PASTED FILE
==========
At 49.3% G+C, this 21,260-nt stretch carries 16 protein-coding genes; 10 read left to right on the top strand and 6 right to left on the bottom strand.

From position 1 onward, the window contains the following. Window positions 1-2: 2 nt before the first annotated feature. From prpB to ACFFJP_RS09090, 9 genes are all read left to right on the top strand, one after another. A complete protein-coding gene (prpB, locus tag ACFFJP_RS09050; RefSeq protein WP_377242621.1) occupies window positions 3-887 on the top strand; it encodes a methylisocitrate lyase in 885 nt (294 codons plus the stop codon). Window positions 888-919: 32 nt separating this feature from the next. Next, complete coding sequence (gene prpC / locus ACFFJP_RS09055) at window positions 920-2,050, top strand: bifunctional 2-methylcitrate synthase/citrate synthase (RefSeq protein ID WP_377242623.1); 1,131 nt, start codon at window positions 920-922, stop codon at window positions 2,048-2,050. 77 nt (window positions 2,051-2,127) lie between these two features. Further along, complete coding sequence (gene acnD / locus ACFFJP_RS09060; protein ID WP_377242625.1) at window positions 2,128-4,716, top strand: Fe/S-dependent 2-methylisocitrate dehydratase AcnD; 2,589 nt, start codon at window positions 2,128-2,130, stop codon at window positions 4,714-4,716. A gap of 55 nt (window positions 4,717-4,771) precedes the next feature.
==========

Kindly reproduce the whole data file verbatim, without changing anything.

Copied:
At 49.3% G+C, this 21,260-nt stretch carries 16 protein-coding genes; 10 read left to right on the top strand and 6 right to left on the bottom strand.

From position 1 onward, the window contains the following. Window positions 1-2: 2 nt before the first annotated feature. From prpB to ACFFJP_RS09090, 9 genes are all read left to right on the top strand, one after another. A complete protein-coding gene (prpB, locus tag ACFFJP_RS09050; RefSeq protein WP_377242621.1) occupies window positions 3-887 on the top strand; it encodes a methylisocitrate lyase in 885 nt (294 codons plus the stop codon). Window positions 888-919: 32 nt separating this feature from the next. Next, complete coding sequence (gene prpC / locus ACFFJP_RS09055) at window positions 920-2,050, top strand: bifunctional 2-methylcitrate synthase/citrate synthase (RefSeq protein ID WP_377242623.1); 1,131 nt, start codon at window positions 920-922, stop codon at window positions 2,048-2,050. 77 nt (window positions 2,051-2,127) lie between these two features. Further along, complete coding sequence (gene acnD / locus ACFFJP_RS09060; protein ID WP_377242625.1) at window positions 2,128-4,716, top strand: Fe/S-dependent 2-methylisocitrate dehydratase AcnD; 2,589 nt, start codon at window positions 2,128-2,130, stop codon at window positions 4,714-4,716. A gap of 55 nt (window positions 4,717-4,771) precedes the next feature.